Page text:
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  • Grapiprant is a selective antagonist for prostaglandin E PGE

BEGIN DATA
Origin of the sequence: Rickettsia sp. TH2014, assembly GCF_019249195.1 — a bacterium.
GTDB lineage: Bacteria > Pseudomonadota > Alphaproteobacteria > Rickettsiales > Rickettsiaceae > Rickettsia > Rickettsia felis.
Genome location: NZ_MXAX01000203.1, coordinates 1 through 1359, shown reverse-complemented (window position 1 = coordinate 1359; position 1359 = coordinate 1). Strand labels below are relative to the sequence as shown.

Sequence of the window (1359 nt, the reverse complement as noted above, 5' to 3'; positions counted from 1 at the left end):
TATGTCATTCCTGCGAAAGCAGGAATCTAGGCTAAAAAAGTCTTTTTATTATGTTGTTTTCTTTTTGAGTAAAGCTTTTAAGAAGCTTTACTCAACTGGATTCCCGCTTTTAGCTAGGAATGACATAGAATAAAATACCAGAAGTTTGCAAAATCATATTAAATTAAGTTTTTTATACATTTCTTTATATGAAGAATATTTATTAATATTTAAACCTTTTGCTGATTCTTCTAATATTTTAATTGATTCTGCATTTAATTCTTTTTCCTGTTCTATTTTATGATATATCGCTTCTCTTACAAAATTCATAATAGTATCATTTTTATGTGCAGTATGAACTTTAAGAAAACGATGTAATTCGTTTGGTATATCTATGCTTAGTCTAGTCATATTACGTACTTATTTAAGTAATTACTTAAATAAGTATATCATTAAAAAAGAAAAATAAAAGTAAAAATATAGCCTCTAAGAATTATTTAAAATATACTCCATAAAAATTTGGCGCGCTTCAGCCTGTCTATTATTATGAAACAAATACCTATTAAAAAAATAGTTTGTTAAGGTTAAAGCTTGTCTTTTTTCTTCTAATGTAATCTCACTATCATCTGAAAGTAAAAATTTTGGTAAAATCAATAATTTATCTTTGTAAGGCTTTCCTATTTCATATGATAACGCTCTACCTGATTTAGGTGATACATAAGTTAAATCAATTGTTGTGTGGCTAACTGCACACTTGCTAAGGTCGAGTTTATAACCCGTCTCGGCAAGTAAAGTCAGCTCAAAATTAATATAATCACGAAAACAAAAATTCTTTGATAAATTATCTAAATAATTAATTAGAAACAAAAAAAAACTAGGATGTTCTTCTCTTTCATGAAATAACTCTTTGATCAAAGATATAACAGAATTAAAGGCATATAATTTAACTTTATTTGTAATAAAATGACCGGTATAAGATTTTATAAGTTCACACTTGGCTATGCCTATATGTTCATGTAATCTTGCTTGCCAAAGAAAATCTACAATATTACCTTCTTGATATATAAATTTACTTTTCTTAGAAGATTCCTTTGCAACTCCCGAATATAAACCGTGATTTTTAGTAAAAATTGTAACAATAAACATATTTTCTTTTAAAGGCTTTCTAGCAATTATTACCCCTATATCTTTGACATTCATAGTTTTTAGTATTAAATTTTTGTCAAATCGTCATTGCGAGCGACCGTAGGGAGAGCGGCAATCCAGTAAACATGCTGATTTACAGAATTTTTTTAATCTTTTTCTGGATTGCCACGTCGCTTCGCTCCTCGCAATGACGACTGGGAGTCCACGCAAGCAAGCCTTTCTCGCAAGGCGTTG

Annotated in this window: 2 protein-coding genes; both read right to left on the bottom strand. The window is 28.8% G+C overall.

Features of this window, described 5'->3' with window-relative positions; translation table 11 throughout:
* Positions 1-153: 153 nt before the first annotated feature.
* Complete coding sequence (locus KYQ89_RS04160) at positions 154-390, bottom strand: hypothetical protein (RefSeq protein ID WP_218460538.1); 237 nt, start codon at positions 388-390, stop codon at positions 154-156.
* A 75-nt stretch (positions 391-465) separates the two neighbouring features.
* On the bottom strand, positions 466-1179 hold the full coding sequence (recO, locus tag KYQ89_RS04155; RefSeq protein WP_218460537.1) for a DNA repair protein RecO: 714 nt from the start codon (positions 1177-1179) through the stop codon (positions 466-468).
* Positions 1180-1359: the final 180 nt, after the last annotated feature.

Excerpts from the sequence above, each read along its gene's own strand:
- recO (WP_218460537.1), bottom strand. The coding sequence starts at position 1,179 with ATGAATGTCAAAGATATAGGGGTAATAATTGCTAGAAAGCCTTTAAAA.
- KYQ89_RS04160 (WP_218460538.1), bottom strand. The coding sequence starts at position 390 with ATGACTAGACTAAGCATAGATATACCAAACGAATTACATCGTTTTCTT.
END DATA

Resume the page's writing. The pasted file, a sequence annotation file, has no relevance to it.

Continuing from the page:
Grapiprant () is a selective antagonist for prostaglandin E (PGE) receptor subtype 4 (EP4) identified as a clinical candidate for the treatment of inflammatory pain associated with osteoarthritis (OA). It is currently under development for use in humans and dogs. The projected dosing regimen of grapiprant for humans is 50–100mg, PO, BID (twice a day) based on the pharmacology and pharmacokinetic (PK) data in clinical studies. In order to identify another clinical candidate with improved efficacy, safety, and pharmacokinetic profiles with potential for QD (once a day) dosing, we embarked on a back-up discovery project to discover the second generation of grapiprant (). The target profiles of this candidate are summarized as follows. The back-up candidate should demonstrate improved potency over grapiprant, i.e.; (1) antagonize PGE-mediated cAMP elevation in transfectants expressing human EP4 receptor-with a p>8.6; (2) exhibit selectivity of >100 over other PG receptor subtypes; (3) clearly demonstrate improved oral activity over grapiprant in key acute and chronic inflammatory pain models; i.e., betamethasone celestone mg induced mechanical hyperalgesia and complete Freund’s adjuvant (CFA) induced weight bearing deficit in the rat; (4) demonstrate a PK profile in animals predictive of QD dosing in human. From a medicinal chemistry perspective, the back-up compound should have improved physicochemical characteristics; lower molecular weight and lower lipophilicity while improving efficacy and PK profile. In order to meet the above criteria, we pursued an alternative core structure different from the sulfonylurea since the structure–activity relationships (SAR) studies around grapiprant revealed compounds consisting of the sulfonylurea core had extremely low volume of distribution and high to moderate clearance in rats and other experimental animals. High throughput screening (HTS) of the Pfizer compound library using a human EP4 functional assay measuring PGE-induced cAMP formation in HEK-293 cells expressing human EP4 receptor and the subsequent verification in a membrane binding assay using [H]PGE resulted in the identification of -acyl sulfonamide as a moderately potent EP4 antagonist (IC: 302 nM) without EP4 selectivity over other subtypes (). HTS hit has high molecular weight (MW: 610.08) and is quite lipophilic (ALogP: 5.70, cLogD: 5.80). Further screening of HTS hit were initiated by using the in-house compound libraries. First, a bioisosteric transformation, of the -acyl phenylsulfonamide moiety to the corresponding carboxy group was well tolerated and resulted in the identification of compound with reduced molecular weight. Compound displayed modest EP4 selective functional antagonism (IC: 370nM) and good stability in human liver microsomes (HLM) (>120min), however it did not have acceptable physicochemical properties (typically for lead compounds, solubility in phosphate-buffered saline (PBS)>10μM; molecular weight <400; ALogP<4) (). Next, with further reduction of MW and lipophilicity (ALogP and cLogD) in mind, a structural similarity search by using a simplified pharmacophore query as shown in led to identify ca. 1000 compounds. The subsequent filtering of these compounds by applying Lipinski’s rule of 5, and eliminating compounds with toxicophore, , narrowed down to 50 hit compounds. These 50 compounds were evaluated in a series of assays of functional EP4 receptor antagonism, binding selectivity against EP receptors, HLM stability, human cytochrome P450 inhibition, aqueous solubility, and membrane permeability. As a result, compound was shown to be superior to the others, demonstrating EP4 selective functional antagonism (IC: 575nM), binding affinity for EP4 receptor (i: 73nM), stability in HLM (>120min), no notable CYP 450 inhibition, high Caco-2 cell permeability (: 25×10cm/s), good solubility in PBS (>10μM), lower MW (MW: 384.33), and acceptable lipophilicity (ALogP: 3.61, cLogD: 2.14). The hit-to-lead efforts resulted in the identification of compound that has a core structure of --acylaminomethylbenzoic acid (). The molecules containing carboxylic acid often have undesirable metabolic instability, limited permeability, and potential toxicities. Despite the drawbacks of the carboxylic acid functional group, exhibited selective EP4 functional antagonism with a suitable metabolic profile and good physicochemical properties. Thus, we envisaged that the optimization efforts around would provide the backup candidate that meets the target profiles.